From astrophysicist Brian Koberlein at Nautilus:
The idea, from Caltech physicist Kimberly Boddy, and colleagues, is somewhat speculative, and it has an interesting catch. The argument that the true vacuum of the universe is stationary relies on a version of quantum theory known as the many-worlds formulation. In this view, the wave function of a quantum system doesn’t “collapse” when observed. Rather, different outcomes of the quantum system “decohere” and simply evolve along different paths. Where once the universe was a superposition of different possible outcomes, quantum decoherence creates two definite outcomes. Of course, if our minds are simply physical states within the cosmos, our minds are also split into two outcomes, each observing a particular result.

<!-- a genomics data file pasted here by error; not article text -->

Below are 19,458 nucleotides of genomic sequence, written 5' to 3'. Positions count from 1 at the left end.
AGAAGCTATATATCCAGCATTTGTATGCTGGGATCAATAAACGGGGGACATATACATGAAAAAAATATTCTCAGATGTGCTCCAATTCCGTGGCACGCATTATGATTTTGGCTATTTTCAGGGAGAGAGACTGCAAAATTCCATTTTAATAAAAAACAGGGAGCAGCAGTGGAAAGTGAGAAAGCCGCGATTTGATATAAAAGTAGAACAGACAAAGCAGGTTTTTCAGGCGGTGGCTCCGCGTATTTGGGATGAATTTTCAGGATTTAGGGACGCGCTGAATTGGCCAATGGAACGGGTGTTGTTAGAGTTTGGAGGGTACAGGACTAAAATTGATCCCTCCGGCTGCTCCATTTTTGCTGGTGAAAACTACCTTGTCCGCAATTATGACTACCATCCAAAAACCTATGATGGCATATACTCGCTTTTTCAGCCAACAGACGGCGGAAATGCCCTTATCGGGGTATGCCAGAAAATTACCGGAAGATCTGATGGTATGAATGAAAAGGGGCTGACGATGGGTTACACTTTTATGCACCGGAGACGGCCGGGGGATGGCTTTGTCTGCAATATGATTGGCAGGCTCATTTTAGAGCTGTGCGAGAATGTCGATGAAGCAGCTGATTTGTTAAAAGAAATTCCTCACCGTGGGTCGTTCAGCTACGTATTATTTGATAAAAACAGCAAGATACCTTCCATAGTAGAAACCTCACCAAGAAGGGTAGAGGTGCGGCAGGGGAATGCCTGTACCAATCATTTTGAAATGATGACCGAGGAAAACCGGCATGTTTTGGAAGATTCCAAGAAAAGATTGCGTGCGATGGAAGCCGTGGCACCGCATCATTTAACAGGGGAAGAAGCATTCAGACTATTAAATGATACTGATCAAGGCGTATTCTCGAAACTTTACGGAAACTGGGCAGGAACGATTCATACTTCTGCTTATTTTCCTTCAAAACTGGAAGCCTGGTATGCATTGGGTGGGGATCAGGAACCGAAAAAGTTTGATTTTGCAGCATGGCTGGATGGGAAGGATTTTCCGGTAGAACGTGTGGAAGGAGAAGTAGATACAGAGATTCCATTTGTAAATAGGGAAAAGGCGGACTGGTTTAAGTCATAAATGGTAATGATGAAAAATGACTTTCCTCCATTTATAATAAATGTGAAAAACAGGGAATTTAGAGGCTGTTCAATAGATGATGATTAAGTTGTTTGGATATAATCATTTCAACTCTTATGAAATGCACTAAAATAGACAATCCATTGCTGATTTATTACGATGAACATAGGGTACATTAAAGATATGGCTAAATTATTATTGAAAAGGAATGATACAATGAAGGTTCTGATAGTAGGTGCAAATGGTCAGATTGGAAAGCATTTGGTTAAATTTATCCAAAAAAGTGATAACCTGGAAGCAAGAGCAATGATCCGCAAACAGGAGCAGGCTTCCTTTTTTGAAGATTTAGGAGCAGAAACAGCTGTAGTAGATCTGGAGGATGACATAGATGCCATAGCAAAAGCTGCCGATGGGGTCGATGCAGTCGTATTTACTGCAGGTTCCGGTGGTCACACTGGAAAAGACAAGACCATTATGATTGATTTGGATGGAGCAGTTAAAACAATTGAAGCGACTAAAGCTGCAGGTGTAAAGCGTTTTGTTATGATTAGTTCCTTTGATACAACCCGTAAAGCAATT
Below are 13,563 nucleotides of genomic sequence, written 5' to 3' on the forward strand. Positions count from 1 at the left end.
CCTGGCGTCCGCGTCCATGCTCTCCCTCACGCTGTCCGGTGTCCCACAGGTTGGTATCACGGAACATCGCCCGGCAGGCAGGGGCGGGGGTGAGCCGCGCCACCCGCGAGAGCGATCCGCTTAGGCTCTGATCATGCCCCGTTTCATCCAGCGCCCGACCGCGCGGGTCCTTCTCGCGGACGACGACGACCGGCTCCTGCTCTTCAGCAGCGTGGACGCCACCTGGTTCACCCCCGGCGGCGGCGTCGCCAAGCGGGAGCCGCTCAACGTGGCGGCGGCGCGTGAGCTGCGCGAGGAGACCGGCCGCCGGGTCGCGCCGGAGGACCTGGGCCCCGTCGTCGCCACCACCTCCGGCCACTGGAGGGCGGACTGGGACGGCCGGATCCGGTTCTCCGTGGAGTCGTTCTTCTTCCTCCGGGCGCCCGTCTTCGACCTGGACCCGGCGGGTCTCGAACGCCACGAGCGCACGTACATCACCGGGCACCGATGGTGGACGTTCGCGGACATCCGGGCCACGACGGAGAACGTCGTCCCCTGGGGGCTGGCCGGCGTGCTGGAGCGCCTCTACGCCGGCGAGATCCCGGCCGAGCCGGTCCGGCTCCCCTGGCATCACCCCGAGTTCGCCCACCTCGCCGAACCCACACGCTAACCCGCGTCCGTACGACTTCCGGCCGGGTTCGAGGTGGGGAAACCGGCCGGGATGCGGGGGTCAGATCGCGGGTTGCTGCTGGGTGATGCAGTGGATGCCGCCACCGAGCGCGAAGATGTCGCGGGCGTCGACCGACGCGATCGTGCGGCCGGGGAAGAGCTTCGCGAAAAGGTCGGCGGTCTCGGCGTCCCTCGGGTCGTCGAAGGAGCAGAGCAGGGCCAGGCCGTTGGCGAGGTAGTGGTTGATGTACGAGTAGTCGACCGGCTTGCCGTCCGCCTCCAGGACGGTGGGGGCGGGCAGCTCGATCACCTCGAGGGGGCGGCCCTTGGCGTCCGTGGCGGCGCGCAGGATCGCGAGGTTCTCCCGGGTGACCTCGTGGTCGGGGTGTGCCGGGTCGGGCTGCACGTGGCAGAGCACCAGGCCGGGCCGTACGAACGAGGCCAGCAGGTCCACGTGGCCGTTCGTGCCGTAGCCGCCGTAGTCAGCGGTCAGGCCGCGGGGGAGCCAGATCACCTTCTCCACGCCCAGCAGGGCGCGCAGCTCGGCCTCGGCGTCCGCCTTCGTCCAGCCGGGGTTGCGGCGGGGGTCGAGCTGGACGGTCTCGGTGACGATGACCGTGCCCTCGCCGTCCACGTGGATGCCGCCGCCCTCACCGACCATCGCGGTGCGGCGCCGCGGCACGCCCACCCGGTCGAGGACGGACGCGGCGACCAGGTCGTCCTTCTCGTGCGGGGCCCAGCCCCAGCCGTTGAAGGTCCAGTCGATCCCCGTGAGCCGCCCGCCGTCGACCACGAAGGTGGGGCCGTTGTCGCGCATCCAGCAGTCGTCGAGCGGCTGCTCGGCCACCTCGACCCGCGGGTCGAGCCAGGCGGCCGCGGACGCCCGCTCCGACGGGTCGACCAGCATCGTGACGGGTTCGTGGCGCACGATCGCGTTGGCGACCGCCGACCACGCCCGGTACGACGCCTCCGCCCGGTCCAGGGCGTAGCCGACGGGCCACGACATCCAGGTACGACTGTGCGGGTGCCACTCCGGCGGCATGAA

In solving the paradox of Boltzmann brains, we might have to face the reality that each of us are not as unique as we appear. The many-worlds model could also be called the many-minds model. Throughout a many-worlds universe there would be minds very like ours, each with slightly different experiences, and each having as much right to be called “us” as we do. More.
This essay seems to follow up on the 2017 one below. It’s a polite way of saying the multiverse is science’s assisted suicide. But that may not be a problem for the Cool buzz that sells cosmology today.
See also: Why we need Many Worlds: A Boltzmann brain existing is more probable than a universe existing. Also by Brian Koberlein at Nautilus, (April 10, 2017).